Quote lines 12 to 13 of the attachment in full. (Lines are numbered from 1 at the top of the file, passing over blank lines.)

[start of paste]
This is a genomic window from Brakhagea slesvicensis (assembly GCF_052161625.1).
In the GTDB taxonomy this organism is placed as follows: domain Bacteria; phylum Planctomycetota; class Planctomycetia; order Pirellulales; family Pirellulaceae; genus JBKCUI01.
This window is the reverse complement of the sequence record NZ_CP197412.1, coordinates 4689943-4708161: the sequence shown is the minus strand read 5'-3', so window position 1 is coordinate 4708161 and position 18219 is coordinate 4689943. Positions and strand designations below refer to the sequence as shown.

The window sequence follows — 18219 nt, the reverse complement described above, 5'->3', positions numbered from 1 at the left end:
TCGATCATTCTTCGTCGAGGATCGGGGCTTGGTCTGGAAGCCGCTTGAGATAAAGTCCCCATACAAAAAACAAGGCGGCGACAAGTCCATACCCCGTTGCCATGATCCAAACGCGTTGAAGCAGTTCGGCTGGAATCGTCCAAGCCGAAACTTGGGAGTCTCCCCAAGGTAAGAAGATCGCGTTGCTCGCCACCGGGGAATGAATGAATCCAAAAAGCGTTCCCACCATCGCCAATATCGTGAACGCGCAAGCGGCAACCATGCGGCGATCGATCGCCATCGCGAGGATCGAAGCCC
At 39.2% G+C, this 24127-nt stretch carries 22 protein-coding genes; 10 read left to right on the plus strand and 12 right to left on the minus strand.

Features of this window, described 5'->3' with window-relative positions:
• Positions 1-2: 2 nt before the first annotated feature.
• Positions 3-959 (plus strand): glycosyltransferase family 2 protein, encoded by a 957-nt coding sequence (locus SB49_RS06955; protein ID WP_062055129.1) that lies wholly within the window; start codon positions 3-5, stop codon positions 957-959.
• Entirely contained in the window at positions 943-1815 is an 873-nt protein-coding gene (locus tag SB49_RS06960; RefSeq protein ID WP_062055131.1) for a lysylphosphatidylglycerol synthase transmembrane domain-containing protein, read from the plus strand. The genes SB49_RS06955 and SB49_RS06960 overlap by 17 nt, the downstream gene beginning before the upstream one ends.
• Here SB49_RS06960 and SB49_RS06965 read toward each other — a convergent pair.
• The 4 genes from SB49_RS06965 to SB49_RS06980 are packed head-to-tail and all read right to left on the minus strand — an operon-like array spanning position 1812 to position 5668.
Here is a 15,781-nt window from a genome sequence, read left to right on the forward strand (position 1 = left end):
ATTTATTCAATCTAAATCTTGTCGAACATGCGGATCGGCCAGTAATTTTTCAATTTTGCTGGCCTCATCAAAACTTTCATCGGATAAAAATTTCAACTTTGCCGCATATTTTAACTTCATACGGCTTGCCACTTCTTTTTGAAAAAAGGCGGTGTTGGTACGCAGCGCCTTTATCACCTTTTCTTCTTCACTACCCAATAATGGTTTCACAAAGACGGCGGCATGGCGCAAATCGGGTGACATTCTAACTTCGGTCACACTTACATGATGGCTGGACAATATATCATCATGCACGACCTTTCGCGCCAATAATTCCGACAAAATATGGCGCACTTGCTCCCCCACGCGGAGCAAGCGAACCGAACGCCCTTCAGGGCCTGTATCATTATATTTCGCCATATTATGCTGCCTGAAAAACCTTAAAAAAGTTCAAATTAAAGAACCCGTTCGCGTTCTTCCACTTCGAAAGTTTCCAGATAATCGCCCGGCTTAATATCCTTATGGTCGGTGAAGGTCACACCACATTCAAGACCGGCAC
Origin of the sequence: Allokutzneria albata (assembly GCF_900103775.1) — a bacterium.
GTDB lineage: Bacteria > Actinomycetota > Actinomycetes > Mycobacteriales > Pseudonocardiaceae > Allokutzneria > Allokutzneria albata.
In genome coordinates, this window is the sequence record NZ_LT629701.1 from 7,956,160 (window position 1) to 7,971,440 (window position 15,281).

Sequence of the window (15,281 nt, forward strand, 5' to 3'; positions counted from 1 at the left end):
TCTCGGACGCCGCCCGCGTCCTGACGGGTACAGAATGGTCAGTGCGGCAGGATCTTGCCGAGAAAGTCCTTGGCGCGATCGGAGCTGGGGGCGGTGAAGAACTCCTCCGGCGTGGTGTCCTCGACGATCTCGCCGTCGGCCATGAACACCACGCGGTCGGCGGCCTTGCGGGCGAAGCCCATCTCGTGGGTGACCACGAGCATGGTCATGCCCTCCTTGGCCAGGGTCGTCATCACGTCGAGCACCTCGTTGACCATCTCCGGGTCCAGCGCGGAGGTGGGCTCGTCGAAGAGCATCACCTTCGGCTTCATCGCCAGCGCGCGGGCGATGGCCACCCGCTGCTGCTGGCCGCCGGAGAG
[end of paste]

• The 4 genes from SB49_RS06965 to SB49_RS06980 are packed head-to-tail and all read right to left on the minus strand — an operon-like array spanning position 1812 to position 5668.
Here is a 15,781-nt window from a genome sequence, read left to right on the forward strand (position 1 = left end):